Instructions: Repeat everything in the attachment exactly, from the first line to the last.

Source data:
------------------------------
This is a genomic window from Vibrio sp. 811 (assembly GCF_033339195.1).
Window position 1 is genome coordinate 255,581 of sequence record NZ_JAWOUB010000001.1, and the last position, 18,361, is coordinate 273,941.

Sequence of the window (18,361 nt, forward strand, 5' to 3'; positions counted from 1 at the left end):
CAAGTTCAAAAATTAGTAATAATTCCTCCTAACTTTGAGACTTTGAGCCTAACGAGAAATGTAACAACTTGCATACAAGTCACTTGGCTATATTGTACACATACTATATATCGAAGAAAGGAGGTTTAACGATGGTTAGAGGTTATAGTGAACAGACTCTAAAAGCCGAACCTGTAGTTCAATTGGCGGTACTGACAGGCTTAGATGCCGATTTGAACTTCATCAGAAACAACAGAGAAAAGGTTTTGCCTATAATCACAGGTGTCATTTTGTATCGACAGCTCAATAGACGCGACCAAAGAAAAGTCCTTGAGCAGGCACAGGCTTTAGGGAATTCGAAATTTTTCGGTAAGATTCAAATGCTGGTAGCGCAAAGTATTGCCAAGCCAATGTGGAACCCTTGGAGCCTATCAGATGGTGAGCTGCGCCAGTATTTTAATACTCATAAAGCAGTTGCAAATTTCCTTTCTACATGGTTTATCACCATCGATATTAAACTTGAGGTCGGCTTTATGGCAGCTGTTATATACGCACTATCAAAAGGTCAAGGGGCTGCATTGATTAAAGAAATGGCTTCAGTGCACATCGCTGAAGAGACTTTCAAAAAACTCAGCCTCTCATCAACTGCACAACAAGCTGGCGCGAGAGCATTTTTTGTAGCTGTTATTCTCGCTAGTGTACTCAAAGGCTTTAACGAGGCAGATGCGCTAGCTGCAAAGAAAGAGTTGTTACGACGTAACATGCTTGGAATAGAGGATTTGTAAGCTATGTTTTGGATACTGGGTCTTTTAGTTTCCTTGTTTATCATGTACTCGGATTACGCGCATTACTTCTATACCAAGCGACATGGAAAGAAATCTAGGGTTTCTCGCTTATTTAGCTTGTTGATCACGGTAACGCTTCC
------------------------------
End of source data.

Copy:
This is a genomic window from Vibrio sp. 811 (assembly GCF_033339195.1).
Window position 1 is genome coordinate 255,581 of sequence record NZ_JAWOUB010000001.1, and the last position, 18,361, is coordinate 273,941.

Sequence of the window (18,361 nt, forward strand, 5' to 3'; positions counted from 1 at the left end):
CAAGTTCAAAAATTAGTAATAATTCCTCCTAACTTTGAGACTTTGAGCCTAACGAGAAATGTAACAACTTGCATACAAGTCACTTGGCTATATTGTACACATACTATATATCGAAGAAAGGAGGTTTAACGATGGTTAGAGGTTATAGTGAACAGACTCTAAAAGCCGAACCTGTAGTTCAATTGGCGGTACTGACAGGCTTAGATGCCGATTTGAACTTCATCAGAAACAACAGAGAAAAGGTTTTGCCTATAATCACAGGTGTCATTTTGTATCGACAGCTCAATAGACGCGACCAAAGAAAAGTCCTTGAGCAGGCACAGGCTTTAGGGAATTCGAAATTTTTCGGTAAGATTCAAATGCTGGTAGCGCAAAGTATTGCCAAGCCAATGTGGAACCCTTGGAGCCTATCAGATGGTGAGCTGCGCCAGTATTTTAATACTCATAAAGCAGTTGCAAATTTCCTTTCTACATGGTTTATCACCATCGATATTAAACTTGAGGTCGGCTTTATGGCAGCTGTTATATACGCACTATCAAAAGGTCAAGGGGCTGCATTGATTAAAGAAATGGCTTCAGTGCACATCGCTGAAGAGACTTTCAAAAAACTCAGCCTCTCATCAACTGCACAACAAGCTGGCGCGAGAGCATTTTTTGTAGCTGTTATTCTCGCTAGTGTACTCAAAGGCTTTAACGAGGCAGATGCGCTAGCTGCAAAGAAAGAGTTGTTACGACGTAACATGCTTGGAATAGAGGATTTGTAAGCTATGTTTTGGATACTGGGTCTTTTAGTTTCCTTGTTTATCATGTACTCGGATTACGCGCATTACTTCTATACCAAGCGACATGGAAAGAAATCTAGGGTTTCTCGCTTATTTAGCTTGTTGATCACGGTAACGCTTCC